I’ve encountered two different types of financial marketers. Some financial marketers want nothing to do with the branches because marketing is all about advertising externally (radio, digital, newspaper). For them, the concept of “rebranding” means changing your logo. The other doesn’t believe in external marketing at all—we can do it all with excellent customer service! Financial marketing needs to take a holistic approach and balance those two concepts. (Except “rebranding” as only changing your logo. That’s just wrong.) Creating the brand of you truly starts from within.
Now that you know what your competitors are doing and how you’re different, you need to talk to your team members. We did this at the bank I work at by inviting open and honest conversation. We asked our team members to say the first thing that came to mind when we said local competitors’ names, and then when we said ours. That helped us to understand what we needed to do to get our team members on board. After all, if your team members have no clue what the bank stands for, they won’t understand how important their interactions are from a brand level. Your team members are the starting point of your brand. If a consumer walks into a branch and is greeted by team members who don’t reflect the brand impression you’ve made externally, then there’s a good chance they won’t open an account, or if they do, they won’t stay. Once we understood our brand we made sure to create a “brand onboarding” program for all our team members—new and old—and that’s when the true rebranding began. Our onboarding program is composed of three parts:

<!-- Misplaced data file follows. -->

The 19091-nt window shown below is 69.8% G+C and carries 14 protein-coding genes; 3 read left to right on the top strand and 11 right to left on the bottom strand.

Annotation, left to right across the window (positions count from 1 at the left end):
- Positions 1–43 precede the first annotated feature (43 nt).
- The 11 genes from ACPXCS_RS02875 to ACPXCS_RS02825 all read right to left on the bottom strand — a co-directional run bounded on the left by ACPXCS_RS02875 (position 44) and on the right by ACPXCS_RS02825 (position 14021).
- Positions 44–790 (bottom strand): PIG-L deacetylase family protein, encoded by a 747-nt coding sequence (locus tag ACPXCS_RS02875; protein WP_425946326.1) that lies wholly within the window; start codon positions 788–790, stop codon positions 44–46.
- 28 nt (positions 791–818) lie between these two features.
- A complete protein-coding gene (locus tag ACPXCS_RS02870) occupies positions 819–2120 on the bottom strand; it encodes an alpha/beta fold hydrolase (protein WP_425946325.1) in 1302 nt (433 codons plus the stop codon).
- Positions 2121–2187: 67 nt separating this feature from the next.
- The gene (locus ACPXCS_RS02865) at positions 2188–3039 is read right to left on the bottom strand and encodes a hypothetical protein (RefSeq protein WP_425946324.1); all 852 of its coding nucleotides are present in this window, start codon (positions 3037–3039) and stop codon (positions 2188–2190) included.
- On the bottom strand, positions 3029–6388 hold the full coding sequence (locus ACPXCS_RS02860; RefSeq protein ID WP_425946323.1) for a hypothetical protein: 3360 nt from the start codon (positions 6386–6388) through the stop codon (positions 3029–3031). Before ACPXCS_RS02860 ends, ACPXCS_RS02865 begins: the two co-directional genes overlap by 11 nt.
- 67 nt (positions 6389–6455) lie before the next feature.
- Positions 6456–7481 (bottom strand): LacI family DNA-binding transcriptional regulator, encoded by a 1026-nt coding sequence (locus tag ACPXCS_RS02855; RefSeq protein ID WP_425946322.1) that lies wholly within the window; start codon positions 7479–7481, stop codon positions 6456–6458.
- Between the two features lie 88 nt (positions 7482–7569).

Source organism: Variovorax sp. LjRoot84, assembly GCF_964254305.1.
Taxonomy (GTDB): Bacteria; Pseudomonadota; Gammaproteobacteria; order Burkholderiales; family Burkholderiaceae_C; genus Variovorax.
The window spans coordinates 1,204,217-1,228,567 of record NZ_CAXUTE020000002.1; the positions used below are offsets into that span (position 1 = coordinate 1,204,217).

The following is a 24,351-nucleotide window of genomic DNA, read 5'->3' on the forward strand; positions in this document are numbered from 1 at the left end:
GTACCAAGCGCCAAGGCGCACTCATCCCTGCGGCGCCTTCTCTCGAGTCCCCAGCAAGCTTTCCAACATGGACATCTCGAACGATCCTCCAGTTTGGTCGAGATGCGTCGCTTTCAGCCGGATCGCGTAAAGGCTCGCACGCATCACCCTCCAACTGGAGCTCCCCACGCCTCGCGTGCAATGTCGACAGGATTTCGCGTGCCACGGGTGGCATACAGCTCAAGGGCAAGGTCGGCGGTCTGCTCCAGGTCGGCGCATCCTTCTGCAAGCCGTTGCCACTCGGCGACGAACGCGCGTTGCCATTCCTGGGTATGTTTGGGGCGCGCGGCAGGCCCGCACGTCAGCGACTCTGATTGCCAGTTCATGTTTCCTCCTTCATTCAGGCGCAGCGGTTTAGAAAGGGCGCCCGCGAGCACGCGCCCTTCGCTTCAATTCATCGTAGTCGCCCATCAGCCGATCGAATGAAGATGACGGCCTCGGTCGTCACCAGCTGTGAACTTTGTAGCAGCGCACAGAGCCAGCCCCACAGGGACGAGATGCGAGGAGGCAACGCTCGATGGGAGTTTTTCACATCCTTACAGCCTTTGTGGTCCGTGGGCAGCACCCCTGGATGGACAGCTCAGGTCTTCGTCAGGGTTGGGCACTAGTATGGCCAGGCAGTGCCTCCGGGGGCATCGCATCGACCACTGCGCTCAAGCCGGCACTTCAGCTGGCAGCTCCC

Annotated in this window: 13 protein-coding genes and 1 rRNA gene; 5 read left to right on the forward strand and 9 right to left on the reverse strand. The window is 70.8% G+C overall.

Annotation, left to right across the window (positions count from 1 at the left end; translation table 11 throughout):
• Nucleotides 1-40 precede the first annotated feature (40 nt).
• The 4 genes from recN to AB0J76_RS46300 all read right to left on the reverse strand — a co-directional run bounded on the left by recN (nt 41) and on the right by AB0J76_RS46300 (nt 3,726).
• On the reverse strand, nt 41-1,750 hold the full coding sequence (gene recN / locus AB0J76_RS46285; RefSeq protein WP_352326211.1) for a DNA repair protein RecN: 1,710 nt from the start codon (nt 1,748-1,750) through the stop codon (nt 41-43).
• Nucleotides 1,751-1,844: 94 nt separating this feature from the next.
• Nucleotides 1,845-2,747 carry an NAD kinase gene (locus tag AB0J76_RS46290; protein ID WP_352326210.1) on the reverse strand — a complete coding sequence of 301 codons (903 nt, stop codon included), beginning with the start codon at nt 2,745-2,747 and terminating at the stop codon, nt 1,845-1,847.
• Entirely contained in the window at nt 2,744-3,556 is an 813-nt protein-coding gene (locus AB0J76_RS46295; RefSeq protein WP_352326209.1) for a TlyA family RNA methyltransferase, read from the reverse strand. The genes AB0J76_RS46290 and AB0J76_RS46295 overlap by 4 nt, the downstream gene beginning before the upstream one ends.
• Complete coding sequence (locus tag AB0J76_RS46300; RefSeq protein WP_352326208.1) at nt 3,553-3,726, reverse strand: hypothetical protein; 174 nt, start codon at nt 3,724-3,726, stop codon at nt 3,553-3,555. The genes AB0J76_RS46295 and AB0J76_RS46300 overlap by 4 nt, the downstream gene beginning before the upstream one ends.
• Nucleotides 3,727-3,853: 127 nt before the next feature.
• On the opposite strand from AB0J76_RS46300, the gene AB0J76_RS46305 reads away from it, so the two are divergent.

1. Educating Existing Team Members – As the person responsible for our brand image, I went to all 25 of our branches to have a 30-minute conversation with our team members.
2. Educating New Team Members – Within the first week of coming onboard, our new team members, both branch and support level team members, receive the same 30-minute conversation as our existing team members did.
3. Ongoing Education – This has several facets within our bank. Every month we release an employee newsletter that has a special section designated to “Brand News.” We also have a section on our intranet where we load our advertisements. It’s important for team members to know what we’re doing externally, especially since we cover such a large, diverse footprint. Another part of the ongoing education is a set media calendar that rotates on a quarterly basis—all branches have the same look and feel, which flows directly into our external focuses. Lastly, we make sure the marketing team is in the branches, interacting with the branches—which aligns directly with a core element of our brand—inspiring innovation from within.
Our onboarding program has had success because our team members feel our passion for who we are as a bank, how they help us be a better bank, and how important our consumers are to us. We differentiate from our competition because we know who we are.
Know who you are—and you can differentiate—even in a homogenous market.
Cassandra Giovanni is Marketing Project Leader at Savings Institute Bank & Trust based out of Willimantic, Conn. Her passion for brand originates from her years of experience in literary marketing as the author of several Amazon Best Selling fiction novels, combined with a decade of experience in banking as a front-end employee, assistant branch administrator and financial marketer. Email: [email protected].